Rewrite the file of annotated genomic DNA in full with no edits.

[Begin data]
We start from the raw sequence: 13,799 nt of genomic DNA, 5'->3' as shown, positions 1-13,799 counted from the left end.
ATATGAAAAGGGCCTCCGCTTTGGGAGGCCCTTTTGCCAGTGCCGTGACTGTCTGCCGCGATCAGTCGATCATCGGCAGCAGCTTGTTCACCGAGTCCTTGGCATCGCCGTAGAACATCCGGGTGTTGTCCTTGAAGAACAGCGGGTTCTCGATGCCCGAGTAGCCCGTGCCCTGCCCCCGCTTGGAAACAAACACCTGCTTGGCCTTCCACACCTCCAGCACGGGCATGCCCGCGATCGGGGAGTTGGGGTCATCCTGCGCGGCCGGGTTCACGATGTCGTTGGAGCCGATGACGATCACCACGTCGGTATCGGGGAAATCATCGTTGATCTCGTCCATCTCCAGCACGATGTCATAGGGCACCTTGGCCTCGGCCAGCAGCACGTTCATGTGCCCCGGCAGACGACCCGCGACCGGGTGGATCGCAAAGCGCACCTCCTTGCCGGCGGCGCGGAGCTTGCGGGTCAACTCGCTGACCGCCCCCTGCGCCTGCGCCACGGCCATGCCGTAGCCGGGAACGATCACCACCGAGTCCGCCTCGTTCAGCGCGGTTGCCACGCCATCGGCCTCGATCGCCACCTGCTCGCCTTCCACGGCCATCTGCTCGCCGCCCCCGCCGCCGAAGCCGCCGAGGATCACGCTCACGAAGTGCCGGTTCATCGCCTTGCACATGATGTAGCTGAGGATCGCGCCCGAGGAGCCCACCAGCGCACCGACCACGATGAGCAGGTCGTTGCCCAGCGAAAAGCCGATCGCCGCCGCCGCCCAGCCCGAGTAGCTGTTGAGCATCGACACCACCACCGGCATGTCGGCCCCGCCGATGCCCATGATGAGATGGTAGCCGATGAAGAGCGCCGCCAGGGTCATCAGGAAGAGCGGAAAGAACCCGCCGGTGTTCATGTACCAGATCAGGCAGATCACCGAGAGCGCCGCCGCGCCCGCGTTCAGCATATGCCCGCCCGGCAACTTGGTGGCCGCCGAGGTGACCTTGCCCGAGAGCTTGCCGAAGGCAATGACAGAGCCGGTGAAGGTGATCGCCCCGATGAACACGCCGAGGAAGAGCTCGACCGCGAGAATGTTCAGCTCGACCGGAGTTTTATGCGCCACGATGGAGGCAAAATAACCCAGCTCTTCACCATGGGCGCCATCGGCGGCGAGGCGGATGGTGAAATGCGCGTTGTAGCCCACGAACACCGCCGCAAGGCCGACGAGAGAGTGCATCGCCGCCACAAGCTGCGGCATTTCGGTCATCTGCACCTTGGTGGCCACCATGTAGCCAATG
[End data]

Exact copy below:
We start from the raw sequence: 13,799 nt of genomic DNA, 5'->3' as shown, positions 1-13,799 counted from the left end.
ATATGAAAAGGGCCTCCGCTTTGGGAGGCCCTTTTGCCAGTGCCGTGACTGTCTGCCGCGATCAGTCGATCATCGGCAGCAGCTTGTTCACCGAGTCCTTGGCATCGCCGTAGAACATCCGGGTGTTGTCCTTGAAGAACAGCGGGTTCTCGATGCCCGAGTAGCCCGTGCCCTGCCCCCGCTTGGAAACAAACACCTGCTTGGCCTTCCACACCTCCAGCACGGGCATGCCCGCGATCGGGGAGTTGGGGTCATCCTGCGCGGCCGGGTTCACGATGTCGTTGGAGCCGATGACGATCACCACGTCGGTATCGGGGAAATCATCGTTGATCTCGTCCATCTCCAGCACGATGTCATAGGGCACCTTGGCCTCGGCCAGCAGCACGTTCATGTGCCCCGGCAGACGACCCGCGACCGGGTGGATCGCAAAGCGCACCTCCTTGCCGGCGGCGCGGAGCTTGCGGGTCAACTCGCTGACCGCCCCCTGCGCCTGCGCCACGGCCATGCCGTAGCCGGGAACGATCACCACCGAGTCCGCCTCGTTCAGCGCGGTTGCCACGCCATCGGCCTCGATCGCCACCTGCTCGCCTTCCACGGCCATCTGCTCGCCGCCCCCGCCGCCGAAGCCGCCGAGGATCACGCTCACGAAGTGCCGGTTCATCGCCTTGCACATGATGTAGCTGAGGATCGCGCCCGAGGAGCCCACCAGCGCACCGACCACGATGAGCAGGTCGTTGCCCAGCGAAAAGCCGATCGCCGCCGCCGCCCAGCCCGAGTAGCTGTTGAGCATCGACACCACCACCGGCATGTCGGCCCCGCCGATGCCCATGATGAGATGGTAGCCGATGAAGAGCGCCGCCAGGGTCATCAGGAAGAGCGGAAAGAACCCGCCGGTGTTCATGTACCAGATCAGGCAGATCACCGAGAGCGCCGCCGCGCCCGCGTTCAGCATATGCCCGCCCGGCAACTTGGTGGCCGCCGAGGTGACCTTGCCCGAGAGCTTGCCGAAGGCAATGACAGAGCCGGTGAAGGTGATCGCCCCGATGAACACGCCGAGGAAGAGCTCGACCGCGAGAATGTTCAGCTCGACCGGAGTTTTATGCGCCACGATGGAGGCAAAATAACCCAGCTCTTCACCATGGGCGCCATCGGCGGCGAGGCGGATGGTGAAATGCGCGTTGTAGCCCACGAACACCGCCGCAAGGCCGACGAGAGAGTGCATCGCCGCCACAAGCTGCGGCATTTCGGTCATCTGCACCTTGGTGGCCACCATGTAGCCAATG